Yet the proposals defy logic. Why, for example, would you halt a ‘B’ teams progress at League One if they are too good for that division? Surely promotion to the Championship makes more sense in the development of young players? I understand and sympathise with the heartfelt belief that smaller clubs will suffer as a result of this. I am not convinced the nuclear scenario of the second tier of English football being heavily stocked with ‘B’ teams, will ever emerge. I do however see the point of view which suggests it will suppress the ambitions of smaller clubs. Adopting the ‘B’ teams raises an immediate conflict with the FFP regulations domestically. Who are the second teams answerable to in this sense, the Football League or Premier League?
It is the sort of issue that would be managed through if (when) the proposals evolve into reality. The devil will be donning a wetsuit, hoping on a surfboard and riding the wave of self-preservation once the details are released. The ‘B’ team issue got the headlines but I wonder if that was the intention, diverting debate away from what I consider to be the two biggest areas that need to be addressed.
At a youth level, my youngest son (#2) is fortunate enough to play for a team which has access to 3G pitches. They didn’t lose a single home match or training session to the weather this season. A less harsh winter might have contributed significantly to that but the pitches are always available, all four are in constant use weekday and weekend. Do they help technique? Of course, players at their age can control the ball better than we could and thanks to having a coach who refuses to be drawn into route one football, they can pass for England most matches. They can pass better than England most matches. It is this last piece of the jigsaw which is missing from most youth football. There is still an English psyche to overcome, #2’s team frequently out-muscled even in an Under-11’s league although they have toughened up and are beginning to mix that with technique. It is that balance which English football is going to be drawn toward in the long-term, the blood and thunder with a lot more passing thrown in.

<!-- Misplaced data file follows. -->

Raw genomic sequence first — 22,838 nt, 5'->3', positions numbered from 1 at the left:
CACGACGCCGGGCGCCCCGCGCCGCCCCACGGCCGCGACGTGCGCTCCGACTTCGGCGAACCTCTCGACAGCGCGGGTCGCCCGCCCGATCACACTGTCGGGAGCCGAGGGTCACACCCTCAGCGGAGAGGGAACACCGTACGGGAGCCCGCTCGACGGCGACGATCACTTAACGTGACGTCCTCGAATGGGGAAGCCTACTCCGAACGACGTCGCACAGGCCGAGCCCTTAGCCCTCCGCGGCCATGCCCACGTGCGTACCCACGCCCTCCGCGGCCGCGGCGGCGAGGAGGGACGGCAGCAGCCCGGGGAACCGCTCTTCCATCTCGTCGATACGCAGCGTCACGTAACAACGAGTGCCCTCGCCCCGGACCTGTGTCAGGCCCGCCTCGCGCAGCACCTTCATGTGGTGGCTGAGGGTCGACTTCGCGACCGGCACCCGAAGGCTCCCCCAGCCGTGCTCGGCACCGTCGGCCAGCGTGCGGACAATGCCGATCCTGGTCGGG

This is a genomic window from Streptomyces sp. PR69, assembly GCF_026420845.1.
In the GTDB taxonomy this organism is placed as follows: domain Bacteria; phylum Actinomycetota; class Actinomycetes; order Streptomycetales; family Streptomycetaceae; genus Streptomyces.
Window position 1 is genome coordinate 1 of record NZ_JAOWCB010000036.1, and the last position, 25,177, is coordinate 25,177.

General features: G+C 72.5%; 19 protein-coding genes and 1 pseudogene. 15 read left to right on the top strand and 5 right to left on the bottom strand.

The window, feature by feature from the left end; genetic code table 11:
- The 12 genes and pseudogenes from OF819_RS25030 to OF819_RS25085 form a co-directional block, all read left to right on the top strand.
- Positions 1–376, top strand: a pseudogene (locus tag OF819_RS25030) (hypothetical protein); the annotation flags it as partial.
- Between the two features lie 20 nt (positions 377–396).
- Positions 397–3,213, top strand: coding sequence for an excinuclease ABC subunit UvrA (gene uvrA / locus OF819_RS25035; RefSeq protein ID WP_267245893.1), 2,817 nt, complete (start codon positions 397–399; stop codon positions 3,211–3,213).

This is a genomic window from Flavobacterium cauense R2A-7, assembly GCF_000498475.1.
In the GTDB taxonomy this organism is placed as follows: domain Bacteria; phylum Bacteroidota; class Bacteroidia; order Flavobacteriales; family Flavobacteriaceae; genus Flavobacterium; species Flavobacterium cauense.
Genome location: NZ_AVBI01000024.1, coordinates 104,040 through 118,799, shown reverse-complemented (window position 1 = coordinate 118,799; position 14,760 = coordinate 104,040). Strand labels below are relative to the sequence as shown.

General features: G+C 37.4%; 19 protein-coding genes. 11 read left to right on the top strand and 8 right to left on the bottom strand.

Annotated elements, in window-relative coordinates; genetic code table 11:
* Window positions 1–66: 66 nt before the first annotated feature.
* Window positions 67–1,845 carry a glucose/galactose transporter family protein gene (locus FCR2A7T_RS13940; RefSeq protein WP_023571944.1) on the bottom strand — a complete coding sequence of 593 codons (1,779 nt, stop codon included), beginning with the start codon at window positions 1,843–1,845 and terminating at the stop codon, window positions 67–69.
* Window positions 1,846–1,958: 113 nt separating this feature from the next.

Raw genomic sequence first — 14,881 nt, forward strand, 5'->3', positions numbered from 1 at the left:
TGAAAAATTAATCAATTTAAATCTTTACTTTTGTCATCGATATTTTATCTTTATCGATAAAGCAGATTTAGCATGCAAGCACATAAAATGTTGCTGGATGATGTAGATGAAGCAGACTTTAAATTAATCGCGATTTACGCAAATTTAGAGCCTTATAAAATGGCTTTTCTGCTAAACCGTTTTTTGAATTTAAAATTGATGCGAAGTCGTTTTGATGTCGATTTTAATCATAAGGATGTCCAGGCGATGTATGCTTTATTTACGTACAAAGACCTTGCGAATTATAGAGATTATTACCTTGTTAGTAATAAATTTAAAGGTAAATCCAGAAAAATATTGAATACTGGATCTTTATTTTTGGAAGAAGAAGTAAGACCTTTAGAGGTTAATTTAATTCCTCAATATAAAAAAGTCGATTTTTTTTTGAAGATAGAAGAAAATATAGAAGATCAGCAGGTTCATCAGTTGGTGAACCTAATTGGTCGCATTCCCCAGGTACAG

There is no use denying that the fundamental ‘battling’ element of the game is going to change; it won’t, the Premier League product is based on that. It can improve with the likes of Arsène and younger men such as Martinez and Rodgers who believe in passing the ball as opposed to the lumpen unsophistication of Mourinho. They have to prevail whilst drawing on the Portugeezer’s organisational skills, to ensure that English football and by extension, England can adapt to the international arena. Some of the graphs included in the report show English players being used to a similar level as their Belgian counterparts, in the Champions League. I’d say that is accurate, it reflects the echelon of the international game England occupies; the next level down from the real elite nations.
Crucial to this is funding. Some, myself included, believe that government at a national and local level has a role to play in providing that. However, more money is floating around in the game than ever before and it is beholden upon Premier League clubs, the organisation and the FA to lead the way in providing facilities for now and future generations to benefit from. Those who claim it is nothing to do with the professional games are naïve. As well as being players of the future, they are the supporters of the future, more importantly the revenue drivers upon which football depends. If the game won’t invest in revenue streams now, football is irreparably damaging its existence.
Aspirations to improve the game, giving players more opportunities – overhauling the Work Permit scenario is something which will contribute toward that – is a lengthy process. #2, if he were that good, is still half a decade away from being of an age where first XI football is considered key by the FA. He is of the generation of players at grassroots level who will among the first to benefit from improved coaching beliefs and techniques. For England to improve, it will take time. Is this the silver bullet? Not in its current form but at least someone is loading the gun.